This New Cookbook Explains How to "Unicorn" Your Food
Yes, it's a verb.
The words "unicorn food" usually conjure up some pretty specific images—Starbucks frappuccinos, rainbow layer cakes, tie-dye grilled cheese sandwiches—but, as food journalist Kat Odell sets out to prove in her new cookbook, there's a healthier side to the trend, too. Unicorn Food: Beautiful, Plant-Based Recipes to Nurture Your Inner Magical Beast (out September 4) is filled with over 75 gluten-free recipes whose Lisa Frank-esque color palettes come from all-natural ingredients.
Here, we've highlighted a few staples Odell keeps on-hand to unicorn-ify her cooking, in ROYGBIV order.
What doesn't look more Instagram-friendly with a sprinkling of rose petals? One of Kat Odell's favorite ways to use them: blended with homemade vanilla bean almond milk (the recipe is outlined in her book) and cardamom.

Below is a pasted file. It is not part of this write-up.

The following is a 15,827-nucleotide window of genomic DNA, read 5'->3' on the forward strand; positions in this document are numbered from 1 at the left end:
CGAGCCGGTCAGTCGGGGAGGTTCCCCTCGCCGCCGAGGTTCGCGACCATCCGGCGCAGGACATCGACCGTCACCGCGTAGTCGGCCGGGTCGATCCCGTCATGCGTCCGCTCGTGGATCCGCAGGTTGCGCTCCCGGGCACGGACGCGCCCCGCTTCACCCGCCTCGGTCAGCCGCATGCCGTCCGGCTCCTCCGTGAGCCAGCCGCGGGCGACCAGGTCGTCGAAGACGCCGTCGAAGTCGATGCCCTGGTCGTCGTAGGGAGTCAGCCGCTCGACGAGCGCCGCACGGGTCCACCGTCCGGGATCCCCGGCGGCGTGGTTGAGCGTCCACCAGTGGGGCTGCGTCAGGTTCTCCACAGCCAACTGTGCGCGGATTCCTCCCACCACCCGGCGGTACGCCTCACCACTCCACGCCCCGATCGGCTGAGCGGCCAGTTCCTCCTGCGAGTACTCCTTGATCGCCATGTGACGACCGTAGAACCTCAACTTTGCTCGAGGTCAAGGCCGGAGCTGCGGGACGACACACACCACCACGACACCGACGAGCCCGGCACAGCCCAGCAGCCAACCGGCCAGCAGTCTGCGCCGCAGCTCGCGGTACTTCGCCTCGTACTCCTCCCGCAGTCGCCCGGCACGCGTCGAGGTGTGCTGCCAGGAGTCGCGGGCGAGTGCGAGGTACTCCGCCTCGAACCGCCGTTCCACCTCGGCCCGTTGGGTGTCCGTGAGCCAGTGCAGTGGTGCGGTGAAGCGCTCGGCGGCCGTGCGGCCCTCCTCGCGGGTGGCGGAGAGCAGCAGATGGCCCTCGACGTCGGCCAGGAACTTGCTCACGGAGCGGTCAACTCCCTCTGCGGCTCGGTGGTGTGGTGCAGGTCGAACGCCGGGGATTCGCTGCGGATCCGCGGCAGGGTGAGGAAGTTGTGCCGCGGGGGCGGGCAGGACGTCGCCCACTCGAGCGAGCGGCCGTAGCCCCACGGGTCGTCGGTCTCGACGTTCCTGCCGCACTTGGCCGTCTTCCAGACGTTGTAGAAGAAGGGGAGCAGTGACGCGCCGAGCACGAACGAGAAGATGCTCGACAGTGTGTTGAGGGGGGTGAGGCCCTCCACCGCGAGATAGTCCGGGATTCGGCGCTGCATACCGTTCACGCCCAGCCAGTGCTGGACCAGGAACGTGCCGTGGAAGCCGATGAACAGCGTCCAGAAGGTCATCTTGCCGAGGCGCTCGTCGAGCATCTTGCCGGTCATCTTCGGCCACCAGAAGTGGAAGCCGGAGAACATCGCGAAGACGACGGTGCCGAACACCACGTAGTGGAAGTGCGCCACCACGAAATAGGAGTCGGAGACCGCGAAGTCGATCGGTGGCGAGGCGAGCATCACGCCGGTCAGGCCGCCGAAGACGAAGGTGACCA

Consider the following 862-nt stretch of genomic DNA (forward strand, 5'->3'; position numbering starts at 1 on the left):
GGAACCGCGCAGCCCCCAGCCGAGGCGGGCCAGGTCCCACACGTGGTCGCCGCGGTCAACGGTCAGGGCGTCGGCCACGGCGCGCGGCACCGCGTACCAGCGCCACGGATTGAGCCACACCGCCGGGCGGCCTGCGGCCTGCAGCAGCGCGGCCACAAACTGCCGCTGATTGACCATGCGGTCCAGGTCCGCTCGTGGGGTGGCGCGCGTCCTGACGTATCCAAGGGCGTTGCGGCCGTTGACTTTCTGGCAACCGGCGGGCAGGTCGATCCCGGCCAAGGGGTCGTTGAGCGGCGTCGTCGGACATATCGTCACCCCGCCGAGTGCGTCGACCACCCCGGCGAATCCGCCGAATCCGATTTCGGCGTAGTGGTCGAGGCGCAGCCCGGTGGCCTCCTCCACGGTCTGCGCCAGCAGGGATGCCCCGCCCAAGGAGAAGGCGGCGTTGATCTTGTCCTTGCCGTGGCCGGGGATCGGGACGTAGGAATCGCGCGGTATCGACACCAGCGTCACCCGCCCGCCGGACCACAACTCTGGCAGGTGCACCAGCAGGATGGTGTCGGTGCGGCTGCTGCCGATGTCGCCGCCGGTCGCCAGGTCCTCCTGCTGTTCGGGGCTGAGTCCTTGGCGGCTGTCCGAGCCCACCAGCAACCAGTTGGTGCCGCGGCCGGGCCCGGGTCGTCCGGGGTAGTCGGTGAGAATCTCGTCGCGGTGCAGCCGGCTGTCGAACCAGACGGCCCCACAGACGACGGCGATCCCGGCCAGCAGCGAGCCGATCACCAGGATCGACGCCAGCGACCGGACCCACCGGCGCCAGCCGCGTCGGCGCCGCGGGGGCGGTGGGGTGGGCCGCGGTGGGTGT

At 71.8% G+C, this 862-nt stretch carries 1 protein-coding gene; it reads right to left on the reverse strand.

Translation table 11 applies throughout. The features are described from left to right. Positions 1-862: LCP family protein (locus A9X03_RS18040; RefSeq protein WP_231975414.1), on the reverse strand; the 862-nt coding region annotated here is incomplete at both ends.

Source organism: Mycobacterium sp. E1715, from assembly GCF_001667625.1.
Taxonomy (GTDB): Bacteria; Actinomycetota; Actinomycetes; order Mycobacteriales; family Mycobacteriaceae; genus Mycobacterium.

"Simply mix a small amount of the powder into white foods such as cooked rice, cauliflower rice, and nut milks to stain them yellow," Odell writes in Unicorn Food. "But note that turmeric channels a strong earthy, spicy flavor—use a light touch."
You can gauge the quality of matcha by its color. As Odell writes, "a cheap matcha will look brown-green, while a pricier one will take on more of a neon green." Another pro tip: toss two tablespoons of seeds or toasted chopped nuts with a quarter to half a teaspoon of matcha powder for a bright, crunchy garnish you can add to smoothies/chia pudding/acai bowls/whatever you feel like.
Mix half a teaspoon or more of this blue algae powder into drinks and food to infuse them with a cool, turquoise color. It won't affect the flavor.
You can put cooked purple cabbage in a blender and turn it into a vibrant puree, or boil it—much like beets, its pigment will leach into the water. Then, you can use that stained water to color savory dishes (Odell recommends adding it to soups and dips).